Choosing a New Water Heater: A Guide

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Appliances

Determining the Size of a Storage Tank Water Heater


WARNING! Luxurious soaker tubs like the one pictured can consume more than 120 gallons of hot water.
©istockphoto.com/Stu Salmon

After selecting your preferred fuel type, the next step is to figure out the appropriate size of water heater that can meet your needs. If you are replacing an old unit, consider if it provided sufficient heat consistently. If not, you may need to upgrade to a larger size. Additionally, think about your future plans, such as starting a family or accommodating guests, to determine if a larger heater is necessary. Once you have taken these factors into account, you can determine the appropriate size for your new water heater.

For storage tank heaters, the amount of water it holds and the recovery rate – the amount of water it can heat in an hour – are two crucial factors in determining the size. The Energy Guide sticker displays the First Hour Rating (FHR), which shows the recovery rate. A 30 to 40 gallon heater would be sufficient for a two-person household, while a 40 to 50 gallon tank is ideal for three to four people. For households with five or more people, a 50 to 80 gallon model is recommended. Gas heaters have a higher FHR than electric models, which allows for a smaller tank with the same EF rating.

To determine your specific needs, estimate your peak hour demand and look for a heater within a few gallons of that amount. The following are estimated gallon usage for various household tasks:

  • Shower – 12
  • Bath – 9
  • Shaving – 2
  • Shampoo – 4
  • Hand and face wash – 4
  • Dishwashing by hand – 4
  • Dishwasher – 14
  • Food preparation – 5
  • Washing machine – 32

[source: U.S. Department of Energy]

Multiply the gallon usage by the number of times each task occurs during peak hour to determine the total gallon usage. For example, if three people in your household take morning showers, multiply 20 gallons by three to get 60 total gallons used. If you run the dishwasher during that same hour, add another 14 gallons for a total of 74 gallons. This is your peak hour need, which should be indicated on the Energy Guide sticker. If space is an issue, consider a “lowboy” model which is shorter and wider but can hold the same capacity as taller models.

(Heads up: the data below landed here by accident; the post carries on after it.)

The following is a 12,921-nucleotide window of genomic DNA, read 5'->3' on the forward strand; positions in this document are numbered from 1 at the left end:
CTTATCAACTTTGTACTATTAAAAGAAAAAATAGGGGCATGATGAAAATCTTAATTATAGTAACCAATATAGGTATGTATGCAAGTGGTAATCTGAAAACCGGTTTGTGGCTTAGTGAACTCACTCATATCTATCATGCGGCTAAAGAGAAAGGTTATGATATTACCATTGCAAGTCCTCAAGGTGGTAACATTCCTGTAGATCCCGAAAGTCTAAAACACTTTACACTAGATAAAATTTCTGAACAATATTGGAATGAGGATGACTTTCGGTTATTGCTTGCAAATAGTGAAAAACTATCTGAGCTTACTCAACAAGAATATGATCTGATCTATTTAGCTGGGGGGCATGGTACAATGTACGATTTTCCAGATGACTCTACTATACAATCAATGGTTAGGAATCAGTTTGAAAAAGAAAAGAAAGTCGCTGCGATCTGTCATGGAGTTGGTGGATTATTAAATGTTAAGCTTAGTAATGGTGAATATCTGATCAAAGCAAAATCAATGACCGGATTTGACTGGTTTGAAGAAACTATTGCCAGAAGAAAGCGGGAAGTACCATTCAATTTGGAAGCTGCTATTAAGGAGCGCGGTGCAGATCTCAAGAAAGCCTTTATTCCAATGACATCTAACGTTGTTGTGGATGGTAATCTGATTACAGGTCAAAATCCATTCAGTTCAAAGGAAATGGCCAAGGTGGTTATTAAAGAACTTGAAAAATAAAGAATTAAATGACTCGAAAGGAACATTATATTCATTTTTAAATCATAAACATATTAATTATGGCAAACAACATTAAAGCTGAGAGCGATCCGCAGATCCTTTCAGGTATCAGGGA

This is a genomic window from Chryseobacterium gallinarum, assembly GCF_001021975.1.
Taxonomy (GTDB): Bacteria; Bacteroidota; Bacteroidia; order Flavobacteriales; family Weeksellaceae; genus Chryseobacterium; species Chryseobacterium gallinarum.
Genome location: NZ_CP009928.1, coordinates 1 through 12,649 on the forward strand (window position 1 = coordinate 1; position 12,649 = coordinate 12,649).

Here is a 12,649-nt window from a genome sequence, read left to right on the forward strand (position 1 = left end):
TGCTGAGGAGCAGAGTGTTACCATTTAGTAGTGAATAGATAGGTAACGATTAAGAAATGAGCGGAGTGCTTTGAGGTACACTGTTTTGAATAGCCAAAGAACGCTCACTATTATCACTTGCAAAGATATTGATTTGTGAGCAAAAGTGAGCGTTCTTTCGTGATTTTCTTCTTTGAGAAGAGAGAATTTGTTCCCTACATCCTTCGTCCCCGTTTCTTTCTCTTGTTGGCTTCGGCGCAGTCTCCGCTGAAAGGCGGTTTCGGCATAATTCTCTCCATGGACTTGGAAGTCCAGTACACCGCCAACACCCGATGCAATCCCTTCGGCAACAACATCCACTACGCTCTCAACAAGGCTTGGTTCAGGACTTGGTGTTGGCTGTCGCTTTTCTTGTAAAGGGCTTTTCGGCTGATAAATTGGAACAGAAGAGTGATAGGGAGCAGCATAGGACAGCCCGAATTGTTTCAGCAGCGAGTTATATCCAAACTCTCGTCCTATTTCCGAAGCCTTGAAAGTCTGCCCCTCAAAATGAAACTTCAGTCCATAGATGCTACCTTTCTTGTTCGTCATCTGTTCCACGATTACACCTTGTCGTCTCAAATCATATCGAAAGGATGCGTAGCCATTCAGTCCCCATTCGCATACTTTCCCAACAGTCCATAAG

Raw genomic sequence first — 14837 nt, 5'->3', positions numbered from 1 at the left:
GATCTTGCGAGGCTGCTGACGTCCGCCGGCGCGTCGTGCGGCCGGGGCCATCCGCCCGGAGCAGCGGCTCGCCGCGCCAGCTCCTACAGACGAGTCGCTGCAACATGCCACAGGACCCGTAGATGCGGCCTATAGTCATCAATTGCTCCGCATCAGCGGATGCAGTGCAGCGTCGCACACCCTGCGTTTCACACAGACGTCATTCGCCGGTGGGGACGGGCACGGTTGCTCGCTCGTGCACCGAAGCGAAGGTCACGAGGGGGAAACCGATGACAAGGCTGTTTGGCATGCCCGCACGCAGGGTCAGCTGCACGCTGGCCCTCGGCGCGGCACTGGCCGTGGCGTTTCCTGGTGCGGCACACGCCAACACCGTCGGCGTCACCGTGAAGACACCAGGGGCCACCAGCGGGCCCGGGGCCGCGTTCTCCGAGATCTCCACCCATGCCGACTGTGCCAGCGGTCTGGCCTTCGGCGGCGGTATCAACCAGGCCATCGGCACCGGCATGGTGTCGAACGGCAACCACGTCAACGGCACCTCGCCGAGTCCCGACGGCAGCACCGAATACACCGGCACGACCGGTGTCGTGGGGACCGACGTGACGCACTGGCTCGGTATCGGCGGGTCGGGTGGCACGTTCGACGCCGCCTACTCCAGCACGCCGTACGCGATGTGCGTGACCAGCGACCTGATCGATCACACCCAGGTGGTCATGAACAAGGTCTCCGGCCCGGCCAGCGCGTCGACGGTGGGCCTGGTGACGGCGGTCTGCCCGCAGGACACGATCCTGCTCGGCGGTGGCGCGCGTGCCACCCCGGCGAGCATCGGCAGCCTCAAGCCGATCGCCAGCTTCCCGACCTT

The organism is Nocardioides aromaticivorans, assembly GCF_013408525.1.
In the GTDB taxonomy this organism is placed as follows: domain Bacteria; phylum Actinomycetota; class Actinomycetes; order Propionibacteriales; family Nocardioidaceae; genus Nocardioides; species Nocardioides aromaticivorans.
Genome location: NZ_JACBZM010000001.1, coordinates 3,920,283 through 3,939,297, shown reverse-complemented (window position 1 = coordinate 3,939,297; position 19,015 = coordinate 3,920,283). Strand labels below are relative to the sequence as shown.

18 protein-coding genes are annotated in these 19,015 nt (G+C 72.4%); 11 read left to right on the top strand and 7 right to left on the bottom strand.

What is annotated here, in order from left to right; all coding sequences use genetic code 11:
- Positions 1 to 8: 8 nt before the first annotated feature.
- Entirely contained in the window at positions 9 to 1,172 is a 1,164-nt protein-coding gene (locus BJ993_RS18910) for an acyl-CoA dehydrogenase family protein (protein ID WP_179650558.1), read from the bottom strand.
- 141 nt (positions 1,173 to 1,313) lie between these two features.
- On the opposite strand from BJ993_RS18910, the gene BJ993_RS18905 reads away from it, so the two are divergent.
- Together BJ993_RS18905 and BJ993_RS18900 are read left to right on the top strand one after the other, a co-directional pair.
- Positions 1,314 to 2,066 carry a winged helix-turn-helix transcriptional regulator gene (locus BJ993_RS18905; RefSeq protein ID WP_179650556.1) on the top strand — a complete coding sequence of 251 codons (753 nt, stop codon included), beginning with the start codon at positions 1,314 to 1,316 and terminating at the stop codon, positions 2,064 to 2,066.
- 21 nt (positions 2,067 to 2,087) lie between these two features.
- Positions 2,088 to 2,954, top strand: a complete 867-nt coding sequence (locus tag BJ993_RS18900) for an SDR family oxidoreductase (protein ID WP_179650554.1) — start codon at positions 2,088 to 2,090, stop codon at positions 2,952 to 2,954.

For more information on appliances, home renovation, and energy savings, please refer to the links below.

You Can Be an Energy Star

The yellow Energy Star sticker shows the efficiency of any appliance. For water heaters, the energy factor (EF) is listed. This is the ratio of hot water produced to energy used over a 24-hour period. For optimal efficiency, choose a high EF rating.

To save time in your research, you can refer to the Consumer’s Directory of Certified Efficiency Ratings for Residential Heating and Water Heating Equipment, which is a comprehensive list of EF ratings. This directory is published twice a year and can be accessed online or at your local public library.

For more information on related topics, check out the following articles: How Hot Water Heaters Work, How House Construction Works, How Home Thermostats Work, How Selling a House Works, How Green Building Works, How LEED Certification Works, What’s the one thing you can do to increase the value of your home the most?, How to Fix a Shower Head, How Air Conditioners Work, How Power Grids Work, How Carbon Footprints Work, How House Flipping Works, and How Buying a House Works.

You can also find additional resources by visiting the Department of Energy, This Old House, the U.S. Green Building Council, the Consumer’s Guide to Energy Efficiency, and the National Ground Water Association.

Sources for this information include the U.S. Department of Energy, citizengas.com, lowes.com, the American Council for an Energy Efficient Economy, This Old House, hometips.com, and Home Energy Magazine.

FAQ

1. What are the different types of water heaters available?

There are several types of water heaters available, including traditional tank water heaters, tankless water heaters, heat pump water heaters, solar water heaters, and condensing water heaters. Each type has its own advantages and disadvantages, so it’s important to consider your specific needs and budget before making a decision.